docs/pdds/pdd23_exceptions.pod - Parrot Exceptions


This document defines the requirements and implementation strategy for Parrot's exception system.




Exceptions are indications by running code that something unusual -- an "exception" to the normal processing -- has occurred. When code detects an exceptional condition, it throws an exception object. Before this occurs, code can register exception handlers, which are functions (or closures) which may (but are not obligated to) handle the exception. Some exceptions permit continued execution immediately after the throw; some don't.

Exceptions transfer control to a piece of code outside the normal flow of control. They are mainly used for error reporting or cleanup tasks.

(A digression on terminology: In a system analysis sense, the word "exception" usually refers to the exceptional event that requires out-of-band handling. However, in Parrot, "exception" also refers to the object that holds all the information describing the exceptional condition: the nature of the exception, the error message describing it, and other ancillary information. The specific type (class) of an exception object indicates its category.)

Exception Opcodes ^

These are the opcodes relevant to exceptions and exception handlers:

push_eh LABEL


Push an invocable PMC -- usually a closure or, in rarer cases, a subroutine or continuation -- onto the exception handler stack.

When an exception is thrown, Parrot walks up the stack of active exception handlers, invoking each one in turn, but still in the dynamic context of the exception (i.e. the call stack is not unwound first). See below for more detail.

If a LABEL is provided, Parrot creates and pushes a continuation that resumes execution at LABEL if invoked, which has the effect of unconditionally handling all errors, and unwinding the stack to that label.


Pop the most recently pushed exception handler off the exception handler stack.

{{ TODO: Provide exception handler stack introspection. }}


Throw an exception consisting of the given EXCEPTION PMC. Active exception handlers (if any) will be invoked with EXCEPTION as the only parameter.

Throwing an exception with throw is a one-way trip (unless you have made other arrangements) because Parrot does not take a continuation after this opcode. (But see throwcc below.)

Any type of PMC can be thrown as an exception. However, if there's any chance of cross-language calls -- and in a Parrot environment, cross-language operations are kind of the point -- then you should be prepared to catch exception classes you would never have thrown yourself.

That said, it is VERY STRONGLY RECOMMENDED that any thrown PMC that can possibly escape your private sandbox should meet the minimal interface requirements of the parrot;exception class, described below.


Throw an exception consisting of the given EXCEPTION PMC after taking a continuation at the next opcode. When a CONTINUATION is passed in, it will use that instead. Active exception handlers (if any) will be invoked with EXCEPTION and the given continuation as parameters.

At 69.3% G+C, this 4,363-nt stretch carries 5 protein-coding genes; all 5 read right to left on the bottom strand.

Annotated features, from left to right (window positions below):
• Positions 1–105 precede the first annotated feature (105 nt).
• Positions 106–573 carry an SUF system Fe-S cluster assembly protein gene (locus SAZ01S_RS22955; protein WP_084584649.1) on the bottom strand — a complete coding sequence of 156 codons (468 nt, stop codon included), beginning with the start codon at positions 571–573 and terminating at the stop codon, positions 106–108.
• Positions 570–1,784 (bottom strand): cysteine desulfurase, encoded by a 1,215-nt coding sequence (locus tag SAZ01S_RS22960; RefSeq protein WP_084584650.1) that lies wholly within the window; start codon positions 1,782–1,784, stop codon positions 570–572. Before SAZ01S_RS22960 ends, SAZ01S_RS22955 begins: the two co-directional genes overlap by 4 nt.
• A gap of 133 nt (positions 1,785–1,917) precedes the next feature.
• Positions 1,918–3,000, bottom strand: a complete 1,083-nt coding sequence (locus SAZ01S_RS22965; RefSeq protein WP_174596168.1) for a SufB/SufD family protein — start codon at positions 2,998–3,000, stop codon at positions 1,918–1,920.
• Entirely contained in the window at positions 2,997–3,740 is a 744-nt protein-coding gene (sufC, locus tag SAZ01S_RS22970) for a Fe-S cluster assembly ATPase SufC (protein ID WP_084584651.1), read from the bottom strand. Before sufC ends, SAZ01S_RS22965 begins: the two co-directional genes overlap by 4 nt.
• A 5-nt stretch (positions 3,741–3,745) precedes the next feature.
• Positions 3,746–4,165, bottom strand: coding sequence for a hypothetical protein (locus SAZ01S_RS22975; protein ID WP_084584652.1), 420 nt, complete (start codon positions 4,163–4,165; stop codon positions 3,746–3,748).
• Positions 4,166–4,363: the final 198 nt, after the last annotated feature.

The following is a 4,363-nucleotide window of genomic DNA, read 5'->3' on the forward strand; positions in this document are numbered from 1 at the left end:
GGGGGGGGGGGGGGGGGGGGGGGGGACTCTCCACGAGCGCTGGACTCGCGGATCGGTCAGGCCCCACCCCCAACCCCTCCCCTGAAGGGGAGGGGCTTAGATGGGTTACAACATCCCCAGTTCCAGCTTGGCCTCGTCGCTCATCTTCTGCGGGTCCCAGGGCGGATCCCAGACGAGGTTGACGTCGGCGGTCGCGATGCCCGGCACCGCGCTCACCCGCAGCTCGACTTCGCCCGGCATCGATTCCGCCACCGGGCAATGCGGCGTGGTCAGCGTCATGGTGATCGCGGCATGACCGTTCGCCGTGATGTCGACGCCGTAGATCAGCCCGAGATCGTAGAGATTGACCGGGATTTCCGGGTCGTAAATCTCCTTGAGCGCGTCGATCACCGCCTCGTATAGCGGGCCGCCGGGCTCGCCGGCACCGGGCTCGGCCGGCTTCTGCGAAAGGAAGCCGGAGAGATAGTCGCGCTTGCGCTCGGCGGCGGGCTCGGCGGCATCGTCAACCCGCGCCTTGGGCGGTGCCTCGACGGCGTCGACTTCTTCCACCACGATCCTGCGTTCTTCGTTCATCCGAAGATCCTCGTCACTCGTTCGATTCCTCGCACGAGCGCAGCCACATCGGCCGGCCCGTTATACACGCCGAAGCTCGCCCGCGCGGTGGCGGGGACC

Except for the continuation which is passed to exception handlers, throwcc is just like throw. This opcode is useful for exceptions that are more like warnings or notices than errors.

Exception handlers can resume execution immediately after the throwcc opcode by executing the handled opcode, and then invoking the given continuation which they receive as a parameter. That continuation must be invoked with no parameters; in other words, throwcc never returns a value.

die [ MESSAGE ]

The die opcode throws an exception of type exception;death with a payload of MESSAGE. If MESSAGE is a string register, the exception payload is a String PMC containing MESSAGE; if MESSAGE is a PMC, it is used directly as the exception payload.

The default when no MESSAGE is given is "Fatal exception at LINE in FILE." followed by a backtrace.

If this exception is not handled, it results in Parrot returning an error indication and the stringification of MESSAGE to its embedding environment. When running standalone, this means writing the stringification of MESSAGE to standard error and executing the standard C function exit(EXIT_FAILURE).

exit [ EXITCODE ]

Throw an exception of type exception;exit with a payload of EXITCODE, which defaults to zero, as an Integer PMC.

If not handled, this exception results in Parrot returning EXITCODE as a status to its embedded environment, or when running standalone, to execute the C function exit(EXITCODE).


While handling an exception, tell Parrot that the exception has been handled and should be removed from the stack of active exceptions. This opcode is an exception handler's way of telling Parrot that it has handled the exception.

Order of Operations in Exception Handling ^

When throw or throwcc is called, for all active exception handlers, in LIFO order:

1 Find the topmost exception handler.